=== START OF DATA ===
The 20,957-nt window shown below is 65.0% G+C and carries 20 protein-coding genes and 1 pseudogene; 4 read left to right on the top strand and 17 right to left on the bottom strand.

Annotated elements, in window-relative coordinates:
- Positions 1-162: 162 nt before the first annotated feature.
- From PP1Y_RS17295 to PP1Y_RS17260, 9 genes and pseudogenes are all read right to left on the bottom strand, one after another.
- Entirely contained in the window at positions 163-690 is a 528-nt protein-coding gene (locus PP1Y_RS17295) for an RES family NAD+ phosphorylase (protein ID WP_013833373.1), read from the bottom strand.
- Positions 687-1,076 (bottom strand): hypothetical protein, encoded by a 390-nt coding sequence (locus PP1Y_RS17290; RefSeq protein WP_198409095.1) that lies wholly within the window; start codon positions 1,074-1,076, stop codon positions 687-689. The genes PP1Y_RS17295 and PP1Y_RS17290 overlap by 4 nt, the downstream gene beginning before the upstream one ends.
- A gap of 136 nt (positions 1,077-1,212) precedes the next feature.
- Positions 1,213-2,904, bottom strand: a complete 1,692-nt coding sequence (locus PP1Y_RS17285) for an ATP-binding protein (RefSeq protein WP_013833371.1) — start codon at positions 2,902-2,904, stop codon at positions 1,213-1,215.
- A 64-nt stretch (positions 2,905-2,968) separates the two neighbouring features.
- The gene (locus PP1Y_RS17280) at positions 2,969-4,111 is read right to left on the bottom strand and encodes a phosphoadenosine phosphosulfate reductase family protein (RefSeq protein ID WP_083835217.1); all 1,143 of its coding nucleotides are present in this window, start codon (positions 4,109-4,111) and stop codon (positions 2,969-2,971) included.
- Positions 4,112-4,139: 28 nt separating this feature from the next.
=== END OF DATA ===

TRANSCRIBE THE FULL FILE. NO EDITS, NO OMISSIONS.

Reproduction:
The 20,957-nt window shown below is 65.0% G+C and carries 20 protein-coding genes and 1 pseudogene; 4 read left to right on the top strand and 17 right to left on the bottom strand.

Annotated elements, in window-relative coordinates:
- Positions 1-162: 162 nt before the first annotated feature.
- From PP1Y_RS17295 to PP1Y_RS17260, 9 genes and pseudogenes are all read right to left on the bottom strand, one after another.
- Entirely contained in the window at positions 163-690 is a 528-nt protein-coding gene (locus PP1Y_RS17295) for an RES family NAD+ phosphorylase (protein ID WP_013833373.1), read from the bottom strand.
- Positions 687-1,076 (bottom strand): hypothetical protein, encoded by a 390-nt coding sequence (locus PP1Y_RS17290; RefSeq protein WP_198409095.1) that lies wholly within the window; start codon positions 1,074-1,076, stop codon positions 687-689. The genes PP1Y_RS17295 and PP1Y_RS17290 overlap by 4 nt, the downstream gene beginning before the upstream one ends.
- A gap of 136 nt (positions 1,077-1,212) precedes the next feature.
- Positions 1,213-2,904, bottom strand: a complete 1,692-nt coding sequence (locus PP1Y_RS17285) for an ATP-binding protein (RefSeq protein WP_013833371.1) — start codon at positions 2,902-2,904, stop codon at positions 1,213-1,215.
- A 64-nt stretch (positions 2,905-2,968) separates the two neighbouring features.
- The gene (locus PP1Y_RS17280) at positions 2,969-4,111 is read right to left on the bottom strand and encodes a phosphoadenosine phosphosulfate reductase family protein (RefSeq protein ID WP_083835217.1); all 1,143 of its coding nucleotides are present in this window, start codon (positions 4,109-4,111) and stop codon (positions 2,969-2,971) included.
- Positions 4,112-4,139: 28 nt separating this feature from the next.